<p>The WebSocket API is available to JavaScript code whose scope is either a DOM {{ domxref("Window") }} object or any object implementing {{ domxref("WorkerUtils") }}; that is, you can use it from Web Workers.</p>
<h2>Creating a WebSocket object</h2>
<p>In order to communicate using the WebSocket protocol, you need to create a <a href="/en/WebSockets/WebSockets_reference/WebSocket" title="en/WebSockets/WebSockets reference/WebSocket"><code>WebSocket</code></a> object; its constructor accepts one required and one optional parameter:</p>
<pre>WebSocket WebSocket(
  in DOMString url,
  in optional DOMString protocols
);

WebSocket WebSocket(
  in DOMString url,
  in optional DOMString[] protocols
);
</pre>
<dl> <dt><code>url</code></dt> <dd>The URL to which to connect; this should be the URL to which the WebSocket server will respond.</dd> <dt><code>protocols</code> {{ optional_inline() }}</dt> <dd>Either a single protocol string or an array of protocol strings. These strings are used to indicate sub-protocols, so that a single server can implement multiple WebSocket sub-protocols (for example, you might want one server to be able to handle different types of interactions depending on the specified <code>protocol</code>). If you don't specify a protocol string, an empty string is assumed.</dd>
</dl>
<p>The constructor can throw exceptions:</p>
<dl> <dt><code>SECURITY_ERR</code></dt> <dd>The port to which the connection is being attempted is being blocked.</dd>
</dl>
<dl> <h3>Examples</h3> <p>This simple example creates a new WebSocket, connecting to the server at <code><span class="nowiki">http://www.example.com/socketserver</span></code>. It specifies a protocol of "my-custom-protocol".</p> <pre>var mySocket = new WebSocket("<span class="plain">http://www.example.com/socketserver</span>", "my-custom-protocol");
</pre> <p>On return, <code>mySocket</code>'s <code>readyState</code> is <code>CONNECTING</code>. The <code>readyState</code> will become <code>OPEN</code> once the connection is ready to transfer data.</p> <p>If you want to open a connection and are flexible about the protocols you support, you can specify an array of protocols:</p> <pre>var mySocket = new WebSocket("<span class="plain">http://www.example.com/socketserver</span>", ["protocol1", "protocol2"]);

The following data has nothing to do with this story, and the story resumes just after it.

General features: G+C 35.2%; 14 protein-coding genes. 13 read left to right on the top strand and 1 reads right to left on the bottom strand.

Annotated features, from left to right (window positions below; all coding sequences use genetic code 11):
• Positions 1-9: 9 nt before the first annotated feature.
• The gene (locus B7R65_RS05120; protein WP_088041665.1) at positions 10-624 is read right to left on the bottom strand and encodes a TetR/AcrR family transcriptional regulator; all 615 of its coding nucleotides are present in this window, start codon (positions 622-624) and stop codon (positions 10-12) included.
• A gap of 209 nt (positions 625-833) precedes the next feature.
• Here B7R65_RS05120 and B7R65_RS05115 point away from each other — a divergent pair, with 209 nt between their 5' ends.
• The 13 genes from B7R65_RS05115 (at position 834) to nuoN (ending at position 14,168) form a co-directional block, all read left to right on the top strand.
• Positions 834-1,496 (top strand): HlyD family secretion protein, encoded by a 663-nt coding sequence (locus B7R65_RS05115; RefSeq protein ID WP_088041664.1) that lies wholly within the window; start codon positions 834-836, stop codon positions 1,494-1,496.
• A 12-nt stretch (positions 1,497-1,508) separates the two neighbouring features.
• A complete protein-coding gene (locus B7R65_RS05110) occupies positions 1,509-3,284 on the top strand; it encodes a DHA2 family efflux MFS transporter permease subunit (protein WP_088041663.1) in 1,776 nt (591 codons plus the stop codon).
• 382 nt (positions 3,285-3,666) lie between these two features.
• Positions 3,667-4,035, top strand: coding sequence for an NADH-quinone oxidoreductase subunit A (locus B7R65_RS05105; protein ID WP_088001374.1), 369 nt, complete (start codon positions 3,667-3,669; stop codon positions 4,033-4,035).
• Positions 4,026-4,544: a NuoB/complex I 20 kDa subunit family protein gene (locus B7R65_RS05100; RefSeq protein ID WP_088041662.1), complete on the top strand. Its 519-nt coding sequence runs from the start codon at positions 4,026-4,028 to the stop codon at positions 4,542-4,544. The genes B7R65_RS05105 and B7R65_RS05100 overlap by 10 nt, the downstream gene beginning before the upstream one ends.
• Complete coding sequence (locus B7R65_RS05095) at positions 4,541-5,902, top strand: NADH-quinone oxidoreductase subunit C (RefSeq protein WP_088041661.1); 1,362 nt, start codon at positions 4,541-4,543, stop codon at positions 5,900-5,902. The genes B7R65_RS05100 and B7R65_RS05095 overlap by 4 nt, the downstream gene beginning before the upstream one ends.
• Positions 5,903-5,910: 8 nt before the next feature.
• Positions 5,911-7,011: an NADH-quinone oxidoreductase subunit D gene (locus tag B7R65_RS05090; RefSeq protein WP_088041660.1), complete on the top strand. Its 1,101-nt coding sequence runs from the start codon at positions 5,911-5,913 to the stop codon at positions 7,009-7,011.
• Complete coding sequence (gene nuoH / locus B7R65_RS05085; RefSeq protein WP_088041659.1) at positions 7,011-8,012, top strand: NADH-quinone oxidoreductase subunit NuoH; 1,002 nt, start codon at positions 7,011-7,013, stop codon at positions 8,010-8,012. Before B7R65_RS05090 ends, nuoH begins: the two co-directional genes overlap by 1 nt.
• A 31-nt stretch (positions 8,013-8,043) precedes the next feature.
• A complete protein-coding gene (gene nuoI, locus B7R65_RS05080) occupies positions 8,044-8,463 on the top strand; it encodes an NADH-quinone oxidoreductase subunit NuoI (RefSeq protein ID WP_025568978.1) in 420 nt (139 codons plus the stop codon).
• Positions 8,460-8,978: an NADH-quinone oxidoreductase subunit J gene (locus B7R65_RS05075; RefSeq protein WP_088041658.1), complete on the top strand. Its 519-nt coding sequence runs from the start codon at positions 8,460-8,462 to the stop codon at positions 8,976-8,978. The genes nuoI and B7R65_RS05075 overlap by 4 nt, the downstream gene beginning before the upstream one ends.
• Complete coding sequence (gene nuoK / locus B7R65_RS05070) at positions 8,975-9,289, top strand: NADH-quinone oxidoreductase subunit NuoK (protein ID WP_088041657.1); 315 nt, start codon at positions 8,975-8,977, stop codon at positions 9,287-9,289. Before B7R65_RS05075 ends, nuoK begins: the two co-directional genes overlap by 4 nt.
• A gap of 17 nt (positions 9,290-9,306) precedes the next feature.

</pre> <p>Once the connection is established (that is, <code>readyState</code> is <code>OPEN</code>), the <code>protocol</code> attribute will tell you which protocol the server selected.</p> <h2>Sending data to the server</h2> <p>Once you've opened your connection, you can begin transmitting data to the server. To do this, simply call the <code>WebSocket</code> object's <a href="/en/WebSockets/WebSockets_reference/WebSocket#send()" title="en/WebSockets/WebSockets reference/WebSocket#send()"><code>send()</code></a> method for each message you want to send:</p> <pre>mySocket.send("Here's some text that the server is urgently awaiting!"); 
</pre> <p>You can send strings, {{ domxref("Blob") }}s, or <a href="/en/JavaScript_typed_arrays/ArrayBuffer" title="en/JavaScript typed arrays/ArrayBuffer"><code>ArrayBuffer</code></a>s.</p> <div class="note"><strong>Note:</strong> Firefox currently only supports sending strings.</div> <h2>Receiving messages from the server</h2> <p>WebSockets is an event-driven API; when messages are received, a "message" event is delivered to the <code>onmessage</code> function. To begin listening for incoming data, you can do something like this:</p> <pre class="brush: js">mySocket.onmessage = function(e) {
  console.log(e.data);
}
</pre> <h2>Closing the connection</h2> <p>When you've finished using the WebSocket connection, call the WebSocket method <a href="/en/WebSockets/WebSockets_reference/WebSocket#close()" title="en/WebSockets/WebSockets reference/WebSocket#close()"><code>close()</code></a>:</p> <pre>mySocket.close();
</pre></dl>